Guitar Lessons Help
This page will go through some of the functions and diagrams you'll
come across in lesson on the site.
mp3 sound files on this site will either open in your web browser or
your computer's default media player (e.g. Windows Media Player, Real
If you want to download them, just right click on the sound link and
click "save target as" or "save as".
The guitar lessons on this site use diagrams that, at first glance, may
appear confusing or "the wrong way around".
you'll find sites and books using diagrams that represent a "head on"
view of the guitar fretboard, as if you're looking at someone else
playing the guitar...
You also typically
find chord charts using wire frame diagrams that position the guitar
neck vertically, with the nut at the top...
Both these positions, I feel, can be difficult to translate because
they do not represent your
, how you
see the fretboard
when you're playing the guitar.
Holding your guitar, this is what you'll typically see looking over the
This is how you will see your fingers on the fretboard, so you will
visualise chord shapes and scale patterns based on this perspective.
visualisation is important for memorising finger positions.
As your fingers move up the fretboard, your view will become more and
more "side on".
So all my diagrams
are positioned based closely on that perspective - lowest/thickest
the bottom (capitalised "E"), highest/skinniest string at the top
(lower case "e"). See how the below diagram faithfully represents the
chord shape you see in the photo above...
hope that clarifies why I use this positioning for my diagrams. I want
them to help you visualise chord shapes and note patterns closer to
your perspective so you can
translate them directly to the fretboard, without to much twisting and
turning in your head!
look out for fret numbers beneath the diagrams that specify at which
fret the strings should be pressed. For example, this diagram...
you play that root (1
note on the low E string at the 3rd
the other notes in the scale positioned relative to that (e.g. the 2nd
note is at fret 5, the 3rd on the A string at fret 2, 4th on the A
string at fret 3 etc.). Incidentally, that's a G major scale pattern
because the root note is positioned on... G
More on that in the lessons!
the diagram includes a thick black bar in the nut position (the bit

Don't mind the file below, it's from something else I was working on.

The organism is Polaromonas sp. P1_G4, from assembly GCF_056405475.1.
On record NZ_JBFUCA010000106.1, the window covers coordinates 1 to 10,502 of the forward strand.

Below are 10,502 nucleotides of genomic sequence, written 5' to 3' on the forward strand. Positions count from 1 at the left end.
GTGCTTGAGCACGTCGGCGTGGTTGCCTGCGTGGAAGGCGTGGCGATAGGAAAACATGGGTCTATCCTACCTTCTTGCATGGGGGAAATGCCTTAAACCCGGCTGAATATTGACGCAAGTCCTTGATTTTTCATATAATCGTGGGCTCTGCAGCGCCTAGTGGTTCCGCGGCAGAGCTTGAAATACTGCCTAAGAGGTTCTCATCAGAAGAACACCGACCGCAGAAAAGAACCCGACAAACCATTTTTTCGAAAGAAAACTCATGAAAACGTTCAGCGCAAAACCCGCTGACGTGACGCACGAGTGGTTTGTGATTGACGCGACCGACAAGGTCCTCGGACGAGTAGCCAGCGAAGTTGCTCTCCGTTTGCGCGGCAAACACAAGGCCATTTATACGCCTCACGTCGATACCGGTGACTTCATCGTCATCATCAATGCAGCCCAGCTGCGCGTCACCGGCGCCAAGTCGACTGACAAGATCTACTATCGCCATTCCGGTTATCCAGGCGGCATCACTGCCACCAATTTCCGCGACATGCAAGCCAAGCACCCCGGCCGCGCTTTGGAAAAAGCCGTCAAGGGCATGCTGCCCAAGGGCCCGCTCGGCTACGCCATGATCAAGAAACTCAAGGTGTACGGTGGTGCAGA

where the head joins the neck of the guitar), you'll know we're down at
those first few frets...
If there is no fret
beneath the diagram and no
, that means I'm not referring to a specific fret
position. This is when the scale pattern or chord shape is movable
, meaning you
can position it anywhere up the fretboard depending on what key you're
if I'm just showing you the pattern or shape, the fret number isn't
really important, because you'll position it at the appropriate fret
when you start to use it in your music.
Fingering and intervals
There are two main types of diagrams on my site.
Fingering diagrams that use dots with numbers 1 - 4 representing your 4
fingers (1 = index/1st finger, 4 = pinky/4th finger). This simply shows
you which fingers to press on which strings for a given chord form or
The above E major chord was a good example of the chord fingering
diagrams, but there are also scale pattern fingerings...
Interval diagrams that use squares labelled with the intervals/tones
that make up
a chord or scale. As you progress through the lessons, you'll learn
exactly what these intervals/tones mean (for example, what a #4
Learning chords and scales based on their intervals means you can apply
them in any key or
. It's all about being able to understand relative pitch
rather than simply learning the notes of each and every scale and chord
example, you might learn the notes of a C major chord are C, E and G,
but what does that tell you about G major or C#
have to learn the notes for every single chord and scale! Time
consuming and unnecessary.
Instead, if you simply learn that the
intervals of ALL major chords are 1, 3 and 5, and learn how these
intervals appear on the fretboard (which I show you), you will be able
to move that relationship to any position and key, based on a visual relationship of intervals
Knowing the specific notes (letters) of the chord is secondary and,
arguably, not necessary when you develop a good understanding of
What I do encourage students to learn are what I call
the "root note reference strings" - the low E A and D strings, as the
bass root notes for the most common chord forms and scale patterns are
on these strings. They provide a quick, visual reference for first
finding the root note of a chord or scale you want to play. You'll then
naturally progress beyond these visual references.
not easy to explain, and I may have just confused you (sorry!) but I
promise you will soon understand what I mean when you start working
through the lessons.
Trust me, it works, and that's supported by
countless positive comments. There is no reason why it shouldn't work
for you too. If you have any problems interpreting the diagrams on this
site, just fire
me an email
and I'll help you out.
Back to Guitar Lessons